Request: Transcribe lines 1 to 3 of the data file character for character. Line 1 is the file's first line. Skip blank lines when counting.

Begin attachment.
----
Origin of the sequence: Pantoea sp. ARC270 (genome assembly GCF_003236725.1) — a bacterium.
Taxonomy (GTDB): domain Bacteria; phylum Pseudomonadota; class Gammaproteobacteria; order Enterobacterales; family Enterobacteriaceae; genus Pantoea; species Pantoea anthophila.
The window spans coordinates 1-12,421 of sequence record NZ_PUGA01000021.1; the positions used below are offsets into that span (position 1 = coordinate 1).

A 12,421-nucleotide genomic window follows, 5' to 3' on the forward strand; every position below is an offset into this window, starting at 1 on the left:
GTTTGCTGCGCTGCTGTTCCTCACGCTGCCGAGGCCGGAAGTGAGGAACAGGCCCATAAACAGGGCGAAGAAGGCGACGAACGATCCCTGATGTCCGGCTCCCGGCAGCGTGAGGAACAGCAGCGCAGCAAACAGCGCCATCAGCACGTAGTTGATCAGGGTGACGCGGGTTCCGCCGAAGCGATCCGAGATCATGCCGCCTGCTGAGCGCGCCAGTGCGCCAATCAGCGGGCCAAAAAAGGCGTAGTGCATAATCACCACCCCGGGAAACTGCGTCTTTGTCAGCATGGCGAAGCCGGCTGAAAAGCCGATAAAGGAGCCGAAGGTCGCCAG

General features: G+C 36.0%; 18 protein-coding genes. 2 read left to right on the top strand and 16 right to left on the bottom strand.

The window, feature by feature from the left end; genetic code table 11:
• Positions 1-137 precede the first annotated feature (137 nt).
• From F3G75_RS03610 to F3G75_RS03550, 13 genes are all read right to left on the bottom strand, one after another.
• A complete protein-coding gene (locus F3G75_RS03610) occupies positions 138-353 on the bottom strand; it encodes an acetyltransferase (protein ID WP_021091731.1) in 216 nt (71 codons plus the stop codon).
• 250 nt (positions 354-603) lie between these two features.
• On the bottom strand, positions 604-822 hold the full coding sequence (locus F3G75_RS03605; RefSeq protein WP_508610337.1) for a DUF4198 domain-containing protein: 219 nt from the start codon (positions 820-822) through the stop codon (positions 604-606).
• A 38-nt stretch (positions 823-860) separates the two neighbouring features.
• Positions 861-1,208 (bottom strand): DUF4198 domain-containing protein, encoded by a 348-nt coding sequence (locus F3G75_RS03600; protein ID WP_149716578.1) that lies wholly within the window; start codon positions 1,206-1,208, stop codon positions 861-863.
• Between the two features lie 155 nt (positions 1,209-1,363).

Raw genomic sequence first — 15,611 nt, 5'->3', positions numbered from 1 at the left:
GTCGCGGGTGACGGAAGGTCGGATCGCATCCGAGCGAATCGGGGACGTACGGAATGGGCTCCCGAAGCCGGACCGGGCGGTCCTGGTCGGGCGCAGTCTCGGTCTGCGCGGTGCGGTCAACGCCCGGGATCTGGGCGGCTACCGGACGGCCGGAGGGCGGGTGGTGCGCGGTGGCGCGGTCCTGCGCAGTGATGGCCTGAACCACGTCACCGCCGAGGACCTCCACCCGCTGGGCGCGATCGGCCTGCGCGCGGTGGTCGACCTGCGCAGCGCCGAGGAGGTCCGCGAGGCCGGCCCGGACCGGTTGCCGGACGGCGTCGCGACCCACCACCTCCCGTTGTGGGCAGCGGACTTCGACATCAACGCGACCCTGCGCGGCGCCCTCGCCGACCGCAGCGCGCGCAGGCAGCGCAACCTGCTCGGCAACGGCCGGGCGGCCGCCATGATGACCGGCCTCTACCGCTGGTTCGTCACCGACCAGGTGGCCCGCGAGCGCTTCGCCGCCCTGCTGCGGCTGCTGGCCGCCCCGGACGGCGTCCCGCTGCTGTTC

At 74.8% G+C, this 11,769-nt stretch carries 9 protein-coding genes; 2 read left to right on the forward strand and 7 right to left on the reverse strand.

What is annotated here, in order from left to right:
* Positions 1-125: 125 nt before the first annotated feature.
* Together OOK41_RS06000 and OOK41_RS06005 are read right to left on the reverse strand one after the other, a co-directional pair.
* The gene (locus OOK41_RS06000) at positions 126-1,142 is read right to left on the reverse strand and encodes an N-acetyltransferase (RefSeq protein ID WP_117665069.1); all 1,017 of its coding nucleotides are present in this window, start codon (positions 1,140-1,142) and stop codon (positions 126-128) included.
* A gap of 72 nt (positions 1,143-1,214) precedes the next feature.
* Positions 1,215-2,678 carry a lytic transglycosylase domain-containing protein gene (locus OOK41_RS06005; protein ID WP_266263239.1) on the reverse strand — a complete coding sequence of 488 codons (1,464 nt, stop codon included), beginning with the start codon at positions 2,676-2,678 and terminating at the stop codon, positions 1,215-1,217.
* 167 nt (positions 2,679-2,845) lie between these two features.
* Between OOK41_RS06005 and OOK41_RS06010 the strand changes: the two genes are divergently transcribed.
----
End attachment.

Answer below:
Origin of the sequence: Pantoea sp. ARC270 (genome assembly GCF_003236725.1) — a bacterium.
Taxonomy (GTDB): domain Bacteria; phylum Pseudomonadota; class Gammaproteobacteria; order Enterobacterales; family Enterobacteriaceae; genus Pantoea; species Pantoea anthophila.
The window spans coordinates 1-12,421 of sequence record NZ_PUGA01000021.1; the positions used below are offsets into that span (position 1 = coordinate 1).